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Frankie Luvu "evolving," continuing to make plays

Frankie Luvu

CHARLOTTE — This is definitely a week when the Panthers could use a spark of electricity on defense, no matter where it comes from.

That makes it kind of a perfect situation for linebacker Frankie Luvu since he's a guy with a fully charged battery tattooed on his neck, perhaps the perfect representation of a player who is always on. The fifth-year linebacker continues to play a number of roles for the Panthers (at a pace like few in the league), and as he continues to grow from a former special teams player to one of the key members of this defense, he's showing that he can do it a number of ways.

"He earned that trust. He put a lot of time in. He started earning it as soon as he got here," veteran linebacker Shaq Thompson said when asked about Luvu's ability to do so many different things. "He's one of those guys who plays fast, plays physical; he's the Energizer bunny to this defense. He's a fast-twitch guy and just makes plays.

"Glad to have him as my brother, my uso."

Invoking Luvu's Samoan heritage (Uso is the word for "brother" in his native language) is part of the context around here, and when they shorten it to Uce (which rhymes with juice), it also shows an important side of Luvu.

But he's progressed beyond a guy who just runs around like a madman making plays on the punt team or firing guys up with the chants that became a touchstone for this defense.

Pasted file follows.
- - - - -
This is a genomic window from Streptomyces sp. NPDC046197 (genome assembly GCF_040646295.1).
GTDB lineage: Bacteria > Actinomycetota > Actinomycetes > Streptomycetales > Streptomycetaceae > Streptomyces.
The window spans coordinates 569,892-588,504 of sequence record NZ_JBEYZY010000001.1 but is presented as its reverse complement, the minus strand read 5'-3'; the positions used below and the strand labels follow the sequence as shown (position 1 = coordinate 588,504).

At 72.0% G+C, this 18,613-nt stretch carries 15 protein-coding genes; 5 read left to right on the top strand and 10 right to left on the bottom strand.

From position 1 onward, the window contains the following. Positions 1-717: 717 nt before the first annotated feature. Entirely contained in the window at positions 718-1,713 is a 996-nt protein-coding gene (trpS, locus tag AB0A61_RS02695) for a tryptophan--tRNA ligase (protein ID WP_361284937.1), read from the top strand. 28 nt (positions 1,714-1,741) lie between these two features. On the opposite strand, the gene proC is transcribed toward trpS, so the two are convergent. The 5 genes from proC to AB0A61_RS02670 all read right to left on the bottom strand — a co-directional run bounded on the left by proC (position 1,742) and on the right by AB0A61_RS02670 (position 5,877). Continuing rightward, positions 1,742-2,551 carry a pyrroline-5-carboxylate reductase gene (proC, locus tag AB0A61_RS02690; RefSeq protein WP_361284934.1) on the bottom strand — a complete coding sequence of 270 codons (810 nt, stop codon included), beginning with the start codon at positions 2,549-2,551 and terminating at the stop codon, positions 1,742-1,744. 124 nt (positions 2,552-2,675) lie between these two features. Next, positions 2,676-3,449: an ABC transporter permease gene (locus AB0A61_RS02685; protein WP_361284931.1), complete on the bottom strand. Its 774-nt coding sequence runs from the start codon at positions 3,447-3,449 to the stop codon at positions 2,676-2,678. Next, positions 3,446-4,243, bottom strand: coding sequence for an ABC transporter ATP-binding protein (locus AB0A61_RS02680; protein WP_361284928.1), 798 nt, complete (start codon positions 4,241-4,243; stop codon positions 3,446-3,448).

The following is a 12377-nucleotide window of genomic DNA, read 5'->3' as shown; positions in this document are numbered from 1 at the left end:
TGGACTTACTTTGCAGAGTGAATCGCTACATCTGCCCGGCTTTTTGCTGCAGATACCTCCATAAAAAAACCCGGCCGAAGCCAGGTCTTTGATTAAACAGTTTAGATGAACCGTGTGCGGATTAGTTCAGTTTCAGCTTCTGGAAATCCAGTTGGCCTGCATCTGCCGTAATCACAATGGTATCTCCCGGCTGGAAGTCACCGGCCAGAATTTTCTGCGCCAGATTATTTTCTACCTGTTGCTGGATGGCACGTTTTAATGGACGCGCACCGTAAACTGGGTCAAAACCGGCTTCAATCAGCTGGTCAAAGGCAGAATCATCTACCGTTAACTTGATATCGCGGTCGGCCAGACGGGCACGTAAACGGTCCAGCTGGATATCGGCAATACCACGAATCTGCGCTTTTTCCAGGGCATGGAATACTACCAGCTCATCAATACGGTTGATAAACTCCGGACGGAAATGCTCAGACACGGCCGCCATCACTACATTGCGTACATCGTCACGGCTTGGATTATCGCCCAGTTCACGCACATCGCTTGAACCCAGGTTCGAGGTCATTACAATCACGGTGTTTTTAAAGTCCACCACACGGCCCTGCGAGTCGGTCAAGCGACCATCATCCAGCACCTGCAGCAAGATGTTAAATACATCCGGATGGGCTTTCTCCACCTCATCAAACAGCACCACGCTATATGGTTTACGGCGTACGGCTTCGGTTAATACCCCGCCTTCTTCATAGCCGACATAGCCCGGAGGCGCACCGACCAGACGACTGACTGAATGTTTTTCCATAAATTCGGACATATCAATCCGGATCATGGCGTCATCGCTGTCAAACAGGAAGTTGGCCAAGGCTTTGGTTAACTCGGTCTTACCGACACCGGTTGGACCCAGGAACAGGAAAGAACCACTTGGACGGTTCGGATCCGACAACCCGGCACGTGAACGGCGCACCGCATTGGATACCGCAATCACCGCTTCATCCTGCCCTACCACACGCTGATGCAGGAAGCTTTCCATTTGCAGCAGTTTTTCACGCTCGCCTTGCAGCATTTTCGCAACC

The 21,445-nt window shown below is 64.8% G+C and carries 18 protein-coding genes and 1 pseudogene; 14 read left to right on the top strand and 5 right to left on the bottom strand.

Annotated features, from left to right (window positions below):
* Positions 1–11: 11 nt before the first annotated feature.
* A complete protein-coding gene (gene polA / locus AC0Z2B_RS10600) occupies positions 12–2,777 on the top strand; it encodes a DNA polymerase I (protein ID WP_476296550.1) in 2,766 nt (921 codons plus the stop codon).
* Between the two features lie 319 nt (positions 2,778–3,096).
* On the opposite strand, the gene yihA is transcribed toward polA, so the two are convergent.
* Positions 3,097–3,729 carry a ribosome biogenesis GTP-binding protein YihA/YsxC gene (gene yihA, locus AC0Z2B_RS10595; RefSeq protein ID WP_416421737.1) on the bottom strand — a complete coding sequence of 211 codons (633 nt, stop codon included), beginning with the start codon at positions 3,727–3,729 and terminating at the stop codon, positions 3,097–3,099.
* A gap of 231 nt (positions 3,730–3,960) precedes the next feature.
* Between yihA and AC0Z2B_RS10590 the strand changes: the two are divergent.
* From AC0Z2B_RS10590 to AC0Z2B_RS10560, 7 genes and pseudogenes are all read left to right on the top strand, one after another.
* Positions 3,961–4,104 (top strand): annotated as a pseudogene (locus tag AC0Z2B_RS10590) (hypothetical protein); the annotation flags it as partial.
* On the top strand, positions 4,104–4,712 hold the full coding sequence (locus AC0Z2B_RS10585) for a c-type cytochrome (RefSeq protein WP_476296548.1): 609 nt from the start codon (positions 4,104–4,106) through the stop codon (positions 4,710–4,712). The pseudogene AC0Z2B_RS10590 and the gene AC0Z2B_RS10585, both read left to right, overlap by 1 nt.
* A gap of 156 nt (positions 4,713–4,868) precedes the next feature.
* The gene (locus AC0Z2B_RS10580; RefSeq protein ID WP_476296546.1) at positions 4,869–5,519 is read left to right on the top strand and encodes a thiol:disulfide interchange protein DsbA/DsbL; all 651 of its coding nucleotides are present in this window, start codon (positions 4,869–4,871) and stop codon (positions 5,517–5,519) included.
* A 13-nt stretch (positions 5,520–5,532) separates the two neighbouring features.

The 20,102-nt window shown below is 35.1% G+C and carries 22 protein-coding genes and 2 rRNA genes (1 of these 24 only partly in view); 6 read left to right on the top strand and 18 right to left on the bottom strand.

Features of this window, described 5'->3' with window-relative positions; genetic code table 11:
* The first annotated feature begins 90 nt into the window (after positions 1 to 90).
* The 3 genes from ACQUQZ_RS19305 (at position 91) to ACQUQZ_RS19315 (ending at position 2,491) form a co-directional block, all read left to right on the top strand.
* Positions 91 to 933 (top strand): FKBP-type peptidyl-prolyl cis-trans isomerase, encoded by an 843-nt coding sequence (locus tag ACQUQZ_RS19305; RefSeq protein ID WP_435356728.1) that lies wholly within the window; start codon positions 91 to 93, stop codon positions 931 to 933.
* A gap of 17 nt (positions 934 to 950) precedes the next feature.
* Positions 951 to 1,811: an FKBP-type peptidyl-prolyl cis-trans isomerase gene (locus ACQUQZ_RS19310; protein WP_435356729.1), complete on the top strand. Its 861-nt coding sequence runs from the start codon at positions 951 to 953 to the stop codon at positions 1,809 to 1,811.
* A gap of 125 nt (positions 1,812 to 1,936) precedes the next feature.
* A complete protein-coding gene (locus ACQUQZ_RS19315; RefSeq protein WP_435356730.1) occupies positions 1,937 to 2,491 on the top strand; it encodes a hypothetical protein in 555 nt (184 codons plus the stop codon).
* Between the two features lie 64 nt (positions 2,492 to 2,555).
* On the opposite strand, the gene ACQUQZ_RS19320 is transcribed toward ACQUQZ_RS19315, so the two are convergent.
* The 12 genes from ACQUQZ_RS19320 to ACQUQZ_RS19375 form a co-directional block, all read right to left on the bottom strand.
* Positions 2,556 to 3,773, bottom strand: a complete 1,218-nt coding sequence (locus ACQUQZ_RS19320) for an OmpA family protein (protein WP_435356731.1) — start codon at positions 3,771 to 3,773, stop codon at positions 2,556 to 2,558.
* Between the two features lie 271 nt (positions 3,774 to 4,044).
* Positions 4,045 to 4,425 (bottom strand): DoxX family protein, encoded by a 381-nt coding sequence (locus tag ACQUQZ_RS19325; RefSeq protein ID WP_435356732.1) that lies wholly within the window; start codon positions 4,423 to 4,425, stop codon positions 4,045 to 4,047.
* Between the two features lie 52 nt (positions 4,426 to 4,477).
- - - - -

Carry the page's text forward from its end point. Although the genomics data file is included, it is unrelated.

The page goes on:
He's doing it on the field.

After pushing through some injury issues early this season (perhaps the inevitable consequence of going from a previous season's worth of reps in his first four games), Luvu has settled into the role that may describe him best — playmaker.

He has 5.0 sacks and 40 tackles in the last five weeks, the only player in the NFL to hit both those benchmarks. He's also second on the team with 86 total tackles and he's eighth in the NFL with 13 tackles for a loss this season.

Frankie Luvu

And he's putting up numbers like that from different spots on the field.

Defensive coordinator Al Holcomb talks about the "evolution" of Luvu as a defensive player, and that's the best way to describe how he's slowly emerged as an all-around player.

He came out of college as a pure pass-rusher, went to the Jets and made a few plays in that way, but mostly was a special teams player. He came here to fill a similar role last season but ended up doing much more.

And when Thompson was sidelined for training camp while recovering from knee surgery, they stacked even more on Luvu's plate. He was out there in August playing middle linebacker, a position of responsibility that goes beyond just blasting in a straight line in one direction.

"I felt like I was going to be all around," Luvu said. "Al is putting me in those situations when Shaq was out during training camp, just kind of getting me to know all spots and the defense itself. I knew that and prepared myself for that. I'd say it's challenging. But I'm up for the challenge.

"It's obviously different being five yards off the ball and seeing the whole picture instead of just seeing the ball. It's been an eye-opener for me, it's a challenge, but I'm up for the challenge. Wherever they put me, said it since OTAs and training camp, whatever they want me to do, I'm going to learn it and do whatever I can."

In recent weeks, they've even sent him back to his roots more often, bringing him to the line of scrimmage and using him as a rusher. Part of that is out of necessity, as the Panthers haven't gotten consistent pressure out of anyone other than Brian Burns. So when they need to, they can throw the switch on Luvu, and he provides a bit of a charge.